Students look for connection, transparency in new principal


Tara Kapoor

Director of Human Resources Lisa Hickey (left), Deputy Superintendent Karen Hendricks, and Associate Superintendent Sharon Ofek speak with students at the Needs Assessment meeting on Tuesday in the Media Arts Center. Students brought up what they wanted in a new Paly principal, including one-on-one connection between students and administration, and improving student wellness. Hendricks said the Needs Assessment meetings are instrumental to gain community insight on the principal search. “This gathering of thinking is an extremely important part of the recruiting and hiring process,” Hendricks said.

Tara Kapoor, Senior Staff Writer

District administrators have a clearer image of what Palo Alto High school students want in a new principal after the Needs Assessment meeting on Tuesday that underscored the need for deeper connection between the student body and administration.

Transparency between the new principal and students, as well as one-on-one interaction and empathy, were the main points brought to attention by the four student attendees, including freshman Johannah Seah.

“I think the most important part for the new principal would be that they really care about the students and they really advocate for them, and that they understand [student] perspective and what they want,” Seah said.

Current district criteria for selecting principal candidates, according to Deputy Superintendent Karen Hendricks, are based upon the PAUSD Promise, as well as California Professional Standards for Education Leaders, emphasizing themes such as equity, wellness and inclusion that the district aims to follow in all endeavors.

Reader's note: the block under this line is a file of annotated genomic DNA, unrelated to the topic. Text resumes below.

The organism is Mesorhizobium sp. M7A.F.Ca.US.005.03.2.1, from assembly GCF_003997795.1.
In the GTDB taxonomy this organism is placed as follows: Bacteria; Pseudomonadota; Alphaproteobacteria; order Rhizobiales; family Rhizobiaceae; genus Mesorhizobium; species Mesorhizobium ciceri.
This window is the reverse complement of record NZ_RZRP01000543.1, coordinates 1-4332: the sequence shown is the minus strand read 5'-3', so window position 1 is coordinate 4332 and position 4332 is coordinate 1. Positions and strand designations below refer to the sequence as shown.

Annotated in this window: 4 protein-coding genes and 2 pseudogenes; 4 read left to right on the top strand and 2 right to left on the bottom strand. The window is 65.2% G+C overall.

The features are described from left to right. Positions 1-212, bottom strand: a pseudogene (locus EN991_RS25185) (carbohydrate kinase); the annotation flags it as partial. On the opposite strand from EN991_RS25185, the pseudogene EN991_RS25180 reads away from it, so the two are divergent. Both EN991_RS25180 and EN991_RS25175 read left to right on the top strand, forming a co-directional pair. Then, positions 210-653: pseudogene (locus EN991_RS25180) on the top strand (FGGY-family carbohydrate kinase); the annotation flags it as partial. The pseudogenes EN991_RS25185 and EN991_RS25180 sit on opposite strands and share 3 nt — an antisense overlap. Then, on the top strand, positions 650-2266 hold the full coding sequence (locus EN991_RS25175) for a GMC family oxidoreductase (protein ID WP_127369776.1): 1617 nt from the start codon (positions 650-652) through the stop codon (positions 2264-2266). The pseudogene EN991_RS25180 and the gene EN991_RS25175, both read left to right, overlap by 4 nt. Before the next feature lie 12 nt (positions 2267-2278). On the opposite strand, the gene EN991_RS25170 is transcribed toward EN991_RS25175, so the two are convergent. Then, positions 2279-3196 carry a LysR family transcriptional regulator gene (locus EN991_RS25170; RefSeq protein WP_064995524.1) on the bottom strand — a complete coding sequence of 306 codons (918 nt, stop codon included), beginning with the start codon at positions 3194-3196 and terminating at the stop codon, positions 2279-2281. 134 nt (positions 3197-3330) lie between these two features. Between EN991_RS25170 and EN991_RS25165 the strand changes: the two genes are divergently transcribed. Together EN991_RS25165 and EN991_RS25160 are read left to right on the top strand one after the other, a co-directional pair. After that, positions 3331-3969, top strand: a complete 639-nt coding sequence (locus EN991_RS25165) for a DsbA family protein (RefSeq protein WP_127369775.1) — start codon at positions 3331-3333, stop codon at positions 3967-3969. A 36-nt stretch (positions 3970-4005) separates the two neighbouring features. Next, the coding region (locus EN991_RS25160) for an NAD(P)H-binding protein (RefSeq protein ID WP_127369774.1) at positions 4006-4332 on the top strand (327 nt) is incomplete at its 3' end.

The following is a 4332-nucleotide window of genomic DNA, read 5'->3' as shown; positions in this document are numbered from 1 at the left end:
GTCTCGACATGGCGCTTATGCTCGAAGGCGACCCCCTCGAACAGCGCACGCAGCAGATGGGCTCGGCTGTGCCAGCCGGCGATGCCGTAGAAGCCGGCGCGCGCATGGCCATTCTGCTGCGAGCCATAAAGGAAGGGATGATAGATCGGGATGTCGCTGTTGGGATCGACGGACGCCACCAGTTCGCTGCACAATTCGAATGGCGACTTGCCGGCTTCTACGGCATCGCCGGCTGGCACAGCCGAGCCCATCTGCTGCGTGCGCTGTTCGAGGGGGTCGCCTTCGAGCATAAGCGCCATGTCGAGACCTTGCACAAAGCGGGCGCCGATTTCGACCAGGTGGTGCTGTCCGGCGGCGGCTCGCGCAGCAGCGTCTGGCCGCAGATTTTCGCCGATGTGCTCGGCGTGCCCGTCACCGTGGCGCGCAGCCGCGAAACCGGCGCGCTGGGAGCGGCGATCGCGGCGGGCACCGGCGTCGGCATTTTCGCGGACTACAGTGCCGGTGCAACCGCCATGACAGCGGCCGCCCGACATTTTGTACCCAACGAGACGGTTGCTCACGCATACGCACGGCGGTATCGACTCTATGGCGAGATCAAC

Junior Michaela Seah and freshman Johannah Seah discuss concerns at the Needs Assessment meeting on Tuesday in the Media Arts Center at Palo Alto High School. “I think the most important part for the new principal would be that they really care about the students and they really advocate for them, and that they understand their perspective and what they want,” Johannah Seah said. Photo: Tara Kapoor.

Nonetheless, Hendricks said the district wishes to understand community concerns while selecting candidates, which can be communicated in part using a new survey.

“It is very important for us to understand the priorities of stakeholders in the school communities,” Hendricks said.

In an effort to directly represent the community’s voice, select students, parents and staff will be given the opportunity to participate in the panel interviews to screen candidates in early March. Director of Human Resources Lisa Hickey said these private panel interviews will choose the final candidates, and community input will be taken into account afterward to decide between finalists.

Hendricks said the district has not yet finalized a method of selection of student representatives for the panel interview.

“We will be working with the [Paly] administration to nail that [selection process] down,” she said.

Another focus of the discussion was prioritizing student mental health and wellness. Juniors Rohin Ghosh, Michaela Seah and Owen Longstreth articulated the significance of improving the root issue of mental health, which they said would in turn contribute to increased student wellness, happiness and higher academic performance.

“If there is a conflict between making sure we continue to be the extremely high-achieving school that we are and making sure we have our wellness needs met, in those cases, I would want the wellness needs met first,” Ghosh said.

Students also voiced concerns about student press freedom and administration’s compliance with Education Code 48907, which grants students the right to exercise freedom of speech and of the press. Longstreth and Ghosh placed a spotlight on recent incidents in which they said administrators did not follow education code, including the district’s attempt last week to censor the student broadcast program, InFocus, which is putting on a parody version of “The Paly BachelorX.” Both Longstreth and Ghosh said they hope for a stronger emphasis on student press rights with the new Paly leadership.

Hendricks said current Paly principal Adam Paulson will not make the final decision as to whom his successor will be, but will be key in transitioning leadership at Paly in a smooth and successful manner.

The first parent Needs Assessment is scheduled for Feb. 10, and more meeting dates may be added to include further community input if helpful, according to Hendricks.